New Yorkers head to the polls today to determine which candidates would advance to November's general election for the state's governor. As of writing, the winners have not be determined; if you read this on Wednesday, you know that the winner of the Democratic nomination was incumbent Gov. Andrew Cuomo. (We reserve the right to change this, if something very unexpected happens.)

The reason Cuomo was able to/will be able to withstand the unexpectedly energetic challenge from wonderfully named college professor Zephyr Teachout is three-fold. First, he's the incumbent Democratic governor of Democratic New York. Second, he made a deal with the powerful Working Families party to secure their endorsement. And, third, New York's midterm-oriented gubernatorial election cycle favors less progressive candidates.

New York Gov. Andrew Cuomo marches in the West Indian Day Parade, Monday, Sept. 1, 2014. (AP Photo/Mark Lennihan)

There are two New Yorks, as you may be aware. There's New York City, four counties that are so solidly blue and so heavily populated that they themselves swing any number of elections. Then there is every other county in the state -- including New York City's Richmond County, a.k.a Staten Island -- which is more a shade of lavender than midnight blue, and much more sparsely populated. In 2012, for example, Barack Obama won the upstate counties (as they're rather inaccurately called) (at least by me) with almost 55 percent of the vote. But New York City, including Richmond County, backed Obama at over 80 percent. According to data from April of this year, 37 percent of upstate's 7.2 million voters are Democrats. (Over 1.6 million didn't indicate a party.) In New York City, 68.7 percent of the 4.6 million voters are Democrats.

But this isn't the reelection race of Barack Obama. This is a primary race for an incumbent that -- coverage of Teachout and her running mate, Timothy Wu notwithstanding -- isn't on the tips of everyone's tongues. We did our best to figure out what this electorate might look like in hopes of  better explaining why Tuesday's election works to Cuomo's advantage.

Zephyr Teachout. (AP Photo/Mike Groll)

(Allow us a moment to point out that the state of New York's online election results system is completely terrible. Most data is available only as a PDF; of the two Excel spreadsheets that we downloaded, one was stamped as dangerous by the application once opened. This probably doesn't affect you, dear reader, but why have the ability to complain publicly about bad government services and not use it?)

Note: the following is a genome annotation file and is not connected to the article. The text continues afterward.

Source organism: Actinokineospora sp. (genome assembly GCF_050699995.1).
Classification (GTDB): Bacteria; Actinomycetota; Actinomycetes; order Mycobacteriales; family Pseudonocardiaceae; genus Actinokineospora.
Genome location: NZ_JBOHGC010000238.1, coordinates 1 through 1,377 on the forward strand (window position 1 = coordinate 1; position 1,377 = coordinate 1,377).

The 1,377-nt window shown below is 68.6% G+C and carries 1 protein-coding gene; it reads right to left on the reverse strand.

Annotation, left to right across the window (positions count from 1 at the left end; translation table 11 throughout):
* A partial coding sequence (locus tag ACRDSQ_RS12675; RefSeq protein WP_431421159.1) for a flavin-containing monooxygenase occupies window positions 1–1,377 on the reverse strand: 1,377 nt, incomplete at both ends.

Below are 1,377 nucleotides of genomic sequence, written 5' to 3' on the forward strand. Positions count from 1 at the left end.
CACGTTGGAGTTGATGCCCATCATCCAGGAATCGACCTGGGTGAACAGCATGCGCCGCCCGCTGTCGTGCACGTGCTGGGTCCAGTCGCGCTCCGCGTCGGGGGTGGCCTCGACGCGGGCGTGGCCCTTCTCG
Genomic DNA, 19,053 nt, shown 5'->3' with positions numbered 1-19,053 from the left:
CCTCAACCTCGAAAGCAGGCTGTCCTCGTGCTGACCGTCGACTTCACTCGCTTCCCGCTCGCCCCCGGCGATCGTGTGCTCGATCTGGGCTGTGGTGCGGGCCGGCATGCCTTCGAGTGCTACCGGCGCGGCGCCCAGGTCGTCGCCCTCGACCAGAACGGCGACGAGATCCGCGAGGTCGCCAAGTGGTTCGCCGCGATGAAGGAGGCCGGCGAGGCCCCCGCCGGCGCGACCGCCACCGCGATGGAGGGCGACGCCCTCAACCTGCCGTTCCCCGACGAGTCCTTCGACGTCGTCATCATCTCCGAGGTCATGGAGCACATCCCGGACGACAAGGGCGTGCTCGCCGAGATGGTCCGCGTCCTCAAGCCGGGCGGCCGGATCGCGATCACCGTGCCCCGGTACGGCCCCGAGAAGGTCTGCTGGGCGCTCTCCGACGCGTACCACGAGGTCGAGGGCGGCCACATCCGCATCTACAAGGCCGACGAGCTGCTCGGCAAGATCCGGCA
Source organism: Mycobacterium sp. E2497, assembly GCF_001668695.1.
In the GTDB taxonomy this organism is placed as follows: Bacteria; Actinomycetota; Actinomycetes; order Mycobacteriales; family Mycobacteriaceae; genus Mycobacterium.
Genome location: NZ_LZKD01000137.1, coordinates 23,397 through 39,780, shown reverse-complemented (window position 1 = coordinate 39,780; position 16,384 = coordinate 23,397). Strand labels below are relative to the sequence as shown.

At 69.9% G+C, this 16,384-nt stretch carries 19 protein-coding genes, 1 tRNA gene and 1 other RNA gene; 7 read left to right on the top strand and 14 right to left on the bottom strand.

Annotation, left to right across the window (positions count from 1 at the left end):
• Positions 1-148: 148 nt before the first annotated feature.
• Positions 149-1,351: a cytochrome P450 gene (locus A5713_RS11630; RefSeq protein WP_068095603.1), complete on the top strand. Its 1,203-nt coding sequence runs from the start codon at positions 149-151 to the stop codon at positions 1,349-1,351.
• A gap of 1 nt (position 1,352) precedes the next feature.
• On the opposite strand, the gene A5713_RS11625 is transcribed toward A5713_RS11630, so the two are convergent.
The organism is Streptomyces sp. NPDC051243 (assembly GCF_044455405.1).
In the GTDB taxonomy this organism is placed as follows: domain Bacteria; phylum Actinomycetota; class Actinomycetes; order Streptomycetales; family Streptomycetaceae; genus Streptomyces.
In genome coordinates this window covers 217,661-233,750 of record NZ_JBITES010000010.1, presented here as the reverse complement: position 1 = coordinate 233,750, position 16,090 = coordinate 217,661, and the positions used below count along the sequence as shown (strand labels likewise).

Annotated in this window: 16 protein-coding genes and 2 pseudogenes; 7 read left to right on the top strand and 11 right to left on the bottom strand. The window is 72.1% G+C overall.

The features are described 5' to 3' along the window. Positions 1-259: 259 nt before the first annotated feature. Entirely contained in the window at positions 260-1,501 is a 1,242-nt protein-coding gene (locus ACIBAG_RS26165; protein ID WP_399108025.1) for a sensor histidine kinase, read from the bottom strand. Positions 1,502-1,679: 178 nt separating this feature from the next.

Overcoming that hurdle, we were able to pull data on a series of past elections to determine the extent to which the off-year elections favor more conservative candidates. By any national standard, Cuomo is hardly conservative, but he's embraced more moderate policies during his tenure, which explains, in part, the energy behind Teachout in the New York City area at least.

Here are the vote totals in nine races: the biggest Democratic primary in 2002, 2006, and 2010; the general election in those midterm years; and the general election in presidential years. Not unexpectedly, the vote totals in midterms are lower than in presidentials. Not surprisingly, the vote totals in primaries are lower still.

There are some vagaries to this approach. Cuomo ran essentially unopposed in 2010 (it was complicated), so we used vote totals from the Attorney General's race. (New York doesn't have readily available total vote counts, of course.) It's three primaries and three midterms, which isn't a whole lot. (New York's online records only go back to 1994, and primary data only starts in 2002, of course.)

Regardless, the available data suggests three things, particularly when you look at the percentage of the vote that came from upstate.

In 2006, the percentage of the vote that came from upstate in the Democratic primary grew over that  same percentage in 2002, passing 50 percent. In 2010, it grew again, passing 66 percent. As explained in this report, New York City turnout generally trails the rest of the state, making that 2002 vote -- in which a sacrificial lamb was chosen to face popular Gov. George Pataki (R) -- seem like an outlier. In midterm general elections, much more of the vote comes from upstate, especially compared to presidential elections.

All of that suggests that the Tuesday vote is likely to be 1) a majority from upstate where 2) voters are more conservative. Only Democrats can vote in the Democratic primary, but Cuomo has another advantage: He's not seen as being beholden to "downstate" interests. (Which is a euphemism for New York City.) In an interview with Teachout's running mate earlier this week, the Buffalo News framed that factor fairly well. "An upstate-downstate clash for lieutenant governor," it declared, noting that of eight questions posed to Wu about the upstate/western New York region, he only answered two correctly. Teachout-Wu is the downstate, liberal ticket. Cuomo is not.

What if the election were held in 2016, you might ask, pitting Zephyr Teachout against Cuomo with Hillary Clinton battling, say, Sen. Rand Paul at the top of the ticket? What then? Well, who knows. That's not where were are. Which, we will note, Andrew Cuomo certainly knew as he was making the decisions over his first term that gave him a more moderate reputation.